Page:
Volume 624, April 2019
|Number of page(s)||10|
|Section||Planets and planetary systems|
|Published online||04 April 2019|
New metric to quantify the similarity between planetary systems: application to dimensionality reduction using T-SNE★
Physikalisches Institut & NCCR PlanetS, Universität Bern, 3012 Bern, Switzerland
Accepted: 24 January 2019
Context. Planet formation models now often consider the formation of planetary systems with more than one planet per system. This raises the question of how to represent planetary systems in a convenient way (e.g. for visualisation purpose) and how to define the similarity between two planetary systems, for example to compare models and observations.
Aims. We define a new metric to infer the similarity between two planetary systems, based on the properties of planets that belong to these systems. We then compare the similarity of planetary systems with the similarity of protoplanetary discs in which they form.
Methods. We first define a new metric based on mixture of Gaussians, and then use this metric to apply a dimensionality reduction technique in order to represent planetary systems (which should be represented in a high-dimensional space) in a two-dimensional space. This allows us study the structure of a population of planetary systems and its relation with the characteristics of protoplanetary discs in which planetary systems form.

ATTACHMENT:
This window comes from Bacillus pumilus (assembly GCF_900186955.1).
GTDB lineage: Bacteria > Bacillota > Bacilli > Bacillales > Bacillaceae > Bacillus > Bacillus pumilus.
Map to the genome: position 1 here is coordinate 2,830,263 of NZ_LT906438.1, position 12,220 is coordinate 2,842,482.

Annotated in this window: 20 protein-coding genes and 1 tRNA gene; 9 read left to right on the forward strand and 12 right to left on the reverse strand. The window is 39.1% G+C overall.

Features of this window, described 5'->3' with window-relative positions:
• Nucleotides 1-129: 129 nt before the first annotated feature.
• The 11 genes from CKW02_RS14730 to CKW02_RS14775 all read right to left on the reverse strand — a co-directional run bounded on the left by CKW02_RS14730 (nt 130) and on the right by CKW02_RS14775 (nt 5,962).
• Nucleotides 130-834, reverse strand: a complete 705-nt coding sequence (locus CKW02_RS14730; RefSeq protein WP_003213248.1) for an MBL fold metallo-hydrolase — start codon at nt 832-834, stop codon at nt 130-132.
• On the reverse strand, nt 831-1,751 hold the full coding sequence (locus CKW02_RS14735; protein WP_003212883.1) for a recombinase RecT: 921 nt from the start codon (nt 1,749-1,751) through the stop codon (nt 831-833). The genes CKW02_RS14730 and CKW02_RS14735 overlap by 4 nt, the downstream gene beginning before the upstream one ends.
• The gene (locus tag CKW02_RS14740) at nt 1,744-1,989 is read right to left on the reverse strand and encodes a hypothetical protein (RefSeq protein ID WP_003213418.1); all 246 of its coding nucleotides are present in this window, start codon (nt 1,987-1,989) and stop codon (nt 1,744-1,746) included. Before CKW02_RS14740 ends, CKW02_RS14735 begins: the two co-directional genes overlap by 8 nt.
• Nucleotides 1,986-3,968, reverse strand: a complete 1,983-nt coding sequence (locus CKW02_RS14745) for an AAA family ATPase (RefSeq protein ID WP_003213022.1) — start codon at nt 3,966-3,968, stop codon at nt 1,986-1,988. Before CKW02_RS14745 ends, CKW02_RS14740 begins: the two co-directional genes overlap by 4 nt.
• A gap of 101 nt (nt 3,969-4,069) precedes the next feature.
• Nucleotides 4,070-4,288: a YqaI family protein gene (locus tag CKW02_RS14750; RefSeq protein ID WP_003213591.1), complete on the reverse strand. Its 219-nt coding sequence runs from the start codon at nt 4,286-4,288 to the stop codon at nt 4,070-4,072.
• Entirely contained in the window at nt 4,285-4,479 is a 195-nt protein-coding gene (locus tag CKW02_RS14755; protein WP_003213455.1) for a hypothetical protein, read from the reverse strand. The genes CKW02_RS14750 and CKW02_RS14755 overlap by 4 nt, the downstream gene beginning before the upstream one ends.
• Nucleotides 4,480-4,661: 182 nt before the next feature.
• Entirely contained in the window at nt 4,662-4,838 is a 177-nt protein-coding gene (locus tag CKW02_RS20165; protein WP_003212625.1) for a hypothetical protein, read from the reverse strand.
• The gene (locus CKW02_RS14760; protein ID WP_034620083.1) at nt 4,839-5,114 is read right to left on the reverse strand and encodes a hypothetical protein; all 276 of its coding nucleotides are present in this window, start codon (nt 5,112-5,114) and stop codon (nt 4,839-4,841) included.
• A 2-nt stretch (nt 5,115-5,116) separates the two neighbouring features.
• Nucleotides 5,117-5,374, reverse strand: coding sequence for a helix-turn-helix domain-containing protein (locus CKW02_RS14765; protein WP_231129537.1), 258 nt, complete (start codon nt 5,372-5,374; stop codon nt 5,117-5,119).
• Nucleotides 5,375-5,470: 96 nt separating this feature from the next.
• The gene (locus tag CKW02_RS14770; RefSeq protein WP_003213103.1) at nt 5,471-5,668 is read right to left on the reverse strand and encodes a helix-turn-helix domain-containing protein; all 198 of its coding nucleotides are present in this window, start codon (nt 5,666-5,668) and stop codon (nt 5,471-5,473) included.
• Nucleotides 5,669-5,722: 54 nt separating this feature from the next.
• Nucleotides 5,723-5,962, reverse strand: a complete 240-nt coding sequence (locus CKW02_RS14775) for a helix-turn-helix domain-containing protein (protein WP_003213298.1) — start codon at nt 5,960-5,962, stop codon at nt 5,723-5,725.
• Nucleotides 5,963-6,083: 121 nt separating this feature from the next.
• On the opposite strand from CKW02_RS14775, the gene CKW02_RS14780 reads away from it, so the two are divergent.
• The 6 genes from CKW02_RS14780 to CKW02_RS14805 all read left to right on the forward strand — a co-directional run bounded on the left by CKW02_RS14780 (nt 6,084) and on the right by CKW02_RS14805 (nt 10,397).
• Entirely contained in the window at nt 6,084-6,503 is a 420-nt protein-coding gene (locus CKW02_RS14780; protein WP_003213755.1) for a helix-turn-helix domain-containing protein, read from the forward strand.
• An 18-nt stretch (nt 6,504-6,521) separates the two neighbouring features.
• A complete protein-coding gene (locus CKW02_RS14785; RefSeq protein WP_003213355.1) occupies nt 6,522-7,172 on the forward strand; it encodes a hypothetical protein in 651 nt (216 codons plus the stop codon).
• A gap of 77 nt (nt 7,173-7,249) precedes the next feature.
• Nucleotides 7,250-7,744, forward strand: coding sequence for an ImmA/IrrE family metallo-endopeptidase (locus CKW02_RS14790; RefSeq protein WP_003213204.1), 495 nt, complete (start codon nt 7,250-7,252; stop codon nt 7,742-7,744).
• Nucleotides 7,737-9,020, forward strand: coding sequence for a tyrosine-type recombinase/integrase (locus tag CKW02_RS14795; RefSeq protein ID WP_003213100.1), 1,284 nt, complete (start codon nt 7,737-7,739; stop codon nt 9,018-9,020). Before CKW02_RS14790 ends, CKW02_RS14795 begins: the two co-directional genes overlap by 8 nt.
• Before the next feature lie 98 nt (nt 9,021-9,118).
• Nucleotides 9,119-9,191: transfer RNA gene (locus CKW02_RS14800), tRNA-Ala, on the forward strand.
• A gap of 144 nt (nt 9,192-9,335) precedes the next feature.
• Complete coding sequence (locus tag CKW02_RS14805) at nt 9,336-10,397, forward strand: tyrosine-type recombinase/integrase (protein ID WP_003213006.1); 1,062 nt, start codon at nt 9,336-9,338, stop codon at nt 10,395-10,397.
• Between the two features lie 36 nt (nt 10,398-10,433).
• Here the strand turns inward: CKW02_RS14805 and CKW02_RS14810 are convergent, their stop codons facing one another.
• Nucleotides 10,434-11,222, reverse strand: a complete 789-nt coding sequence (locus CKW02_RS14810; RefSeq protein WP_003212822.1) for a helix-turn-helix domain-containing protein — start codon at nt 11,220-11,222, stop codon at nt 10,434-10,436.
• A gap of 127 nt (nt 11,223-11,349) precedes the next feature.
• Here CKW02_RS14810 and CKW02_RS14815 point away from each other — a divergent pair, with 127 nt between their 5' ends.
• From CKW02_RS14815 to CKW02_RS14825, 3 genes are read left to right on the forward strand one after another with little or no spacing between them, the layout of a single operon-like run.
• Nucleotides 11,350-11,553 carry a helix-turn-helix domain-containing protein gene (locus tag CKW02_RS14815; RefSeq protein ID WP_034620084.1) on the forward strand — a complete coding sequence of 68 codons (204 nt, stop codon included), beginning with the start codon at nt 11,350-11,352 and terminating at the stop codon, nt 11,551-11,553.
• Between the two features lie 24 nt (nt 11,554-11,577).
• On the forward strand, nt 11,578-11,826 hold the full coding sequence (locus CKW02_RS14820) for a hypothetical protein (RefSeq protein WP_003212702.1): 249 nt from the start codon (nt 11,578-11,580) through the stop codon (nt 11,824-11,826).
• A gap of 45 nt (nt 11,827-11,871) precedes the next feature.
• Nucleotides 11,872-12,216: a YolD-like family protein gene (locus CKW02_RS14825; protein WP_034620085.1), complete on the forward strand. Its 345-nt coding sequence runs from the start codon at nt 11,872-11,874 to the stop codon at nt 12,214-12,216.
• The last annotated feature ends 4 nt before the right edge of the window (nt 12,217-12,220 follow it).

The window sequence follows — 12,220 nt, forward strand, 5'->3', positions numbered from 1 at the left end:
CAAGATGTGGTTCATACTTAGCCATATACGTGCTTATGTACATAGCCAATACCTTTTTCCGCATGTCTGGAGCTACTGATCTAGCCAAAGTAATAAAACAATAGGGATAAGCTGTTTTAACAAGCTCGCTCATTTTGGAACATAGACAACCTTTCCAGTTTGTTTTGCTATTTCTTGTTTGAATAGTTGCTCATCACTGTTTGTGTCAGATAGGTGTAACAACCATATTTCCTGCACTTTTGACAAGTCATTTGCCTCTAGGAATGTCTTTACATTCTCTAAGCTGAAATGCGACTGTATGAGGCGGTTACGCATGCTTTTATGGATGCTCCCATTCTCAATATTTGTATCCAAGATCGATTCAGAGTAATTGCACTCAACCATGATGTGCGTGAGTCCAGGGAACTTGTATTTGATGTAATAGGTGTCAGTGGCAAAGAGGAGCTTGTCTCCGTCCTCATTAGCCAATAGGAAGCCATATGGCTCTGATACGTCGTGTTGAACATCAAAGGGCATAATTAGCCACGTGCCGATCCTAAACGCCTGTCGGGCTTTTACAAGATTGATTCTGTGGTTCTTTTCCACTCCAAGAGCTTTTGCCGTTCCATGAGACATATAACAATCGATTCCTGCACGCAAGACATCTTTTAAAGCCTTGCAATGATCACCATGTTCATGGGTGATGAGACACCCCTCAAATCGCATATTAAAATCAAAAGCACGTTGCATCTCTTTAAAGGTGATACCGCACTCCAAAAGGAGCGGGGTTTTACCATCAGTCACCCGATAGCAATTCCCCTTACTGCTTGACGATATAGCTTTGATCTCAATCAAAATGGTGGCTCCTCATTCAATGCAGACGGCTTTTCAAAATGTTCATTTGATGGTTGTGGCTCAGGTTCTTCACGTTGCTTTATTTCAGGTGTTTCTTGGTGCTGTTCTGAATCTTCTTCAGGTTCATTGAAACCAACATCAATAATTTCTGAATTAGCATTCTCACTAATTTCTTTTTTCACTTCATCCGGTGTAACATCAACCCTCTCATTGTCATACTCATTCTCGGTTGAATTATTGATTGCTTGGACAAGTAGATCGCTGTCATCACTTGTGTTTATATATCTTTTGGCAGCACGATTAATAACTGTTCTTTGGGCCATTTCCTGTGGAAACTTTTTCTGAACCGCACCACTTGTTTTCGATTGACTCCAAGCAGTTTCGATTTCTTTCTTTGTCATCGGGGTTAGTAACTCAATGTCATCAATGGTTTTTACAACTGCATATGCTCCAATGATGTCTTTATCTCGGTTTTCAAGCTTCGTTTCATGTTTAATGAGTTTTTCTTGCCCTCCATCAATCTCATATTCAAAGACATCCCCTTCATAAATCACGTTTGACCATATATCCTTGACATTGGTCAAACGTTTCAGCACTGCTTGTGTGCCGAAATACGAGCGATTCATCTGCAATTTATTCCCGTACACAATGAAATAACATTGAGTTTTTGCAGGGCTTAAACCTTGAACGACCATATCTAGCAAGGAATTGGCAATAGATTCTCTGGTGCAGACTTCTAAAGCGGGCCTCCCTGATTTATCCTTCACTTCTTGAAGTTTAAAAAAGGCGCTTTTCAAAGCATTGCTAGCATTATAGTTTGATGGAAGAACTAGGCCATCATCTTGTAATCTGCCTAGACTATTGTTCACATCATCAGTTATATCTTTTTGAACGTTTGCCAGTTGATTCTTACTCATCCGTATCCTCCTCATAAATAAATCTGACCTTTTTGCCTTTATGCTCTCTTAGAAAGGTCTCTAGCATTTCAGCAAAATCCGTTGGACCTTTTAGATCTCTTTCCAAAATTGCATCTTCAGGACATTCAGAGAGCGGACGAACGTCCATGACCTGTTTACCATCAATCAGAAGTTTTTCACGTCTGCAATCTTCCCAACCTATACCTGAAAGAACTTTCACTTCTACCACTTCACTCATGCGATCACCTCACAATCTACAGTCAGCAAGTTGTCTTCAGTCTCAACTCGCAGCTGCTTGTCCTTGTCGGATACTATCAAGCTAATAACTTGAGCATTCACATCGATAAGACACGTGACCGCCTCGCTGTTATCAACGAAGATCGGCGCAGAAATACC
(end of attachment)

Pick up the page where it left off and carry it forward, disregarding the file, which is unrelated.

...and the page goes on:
Results. We show that the new metric can help to find the underlying structure of populations of planetary systems. In addition, the similarity between planetary systems, as defined in this paper, is correlated with the similarity between the protoplanetary discs in which these systems form. We finally compare the distribution of inter-system distances for a set of observed exoplanets with the distributions obtained from two models: a population synthesis model and a model where planetary systems are constructed by randomly picking synthetic planets. The observed distribution is shown to be closer to the one derived from the population synthesis model than from the random systems.
Conclusions. The new metric can be used in a variety of unsupervised machine learning techniques, such as dimensionality reduction and clustering, to understand the results of simulations and compare them with the properties of observed planetary systems.
Key words: planets and satellites: formation / methods: data analysis / methods: numerical / methods: statistical
© ESO 2019
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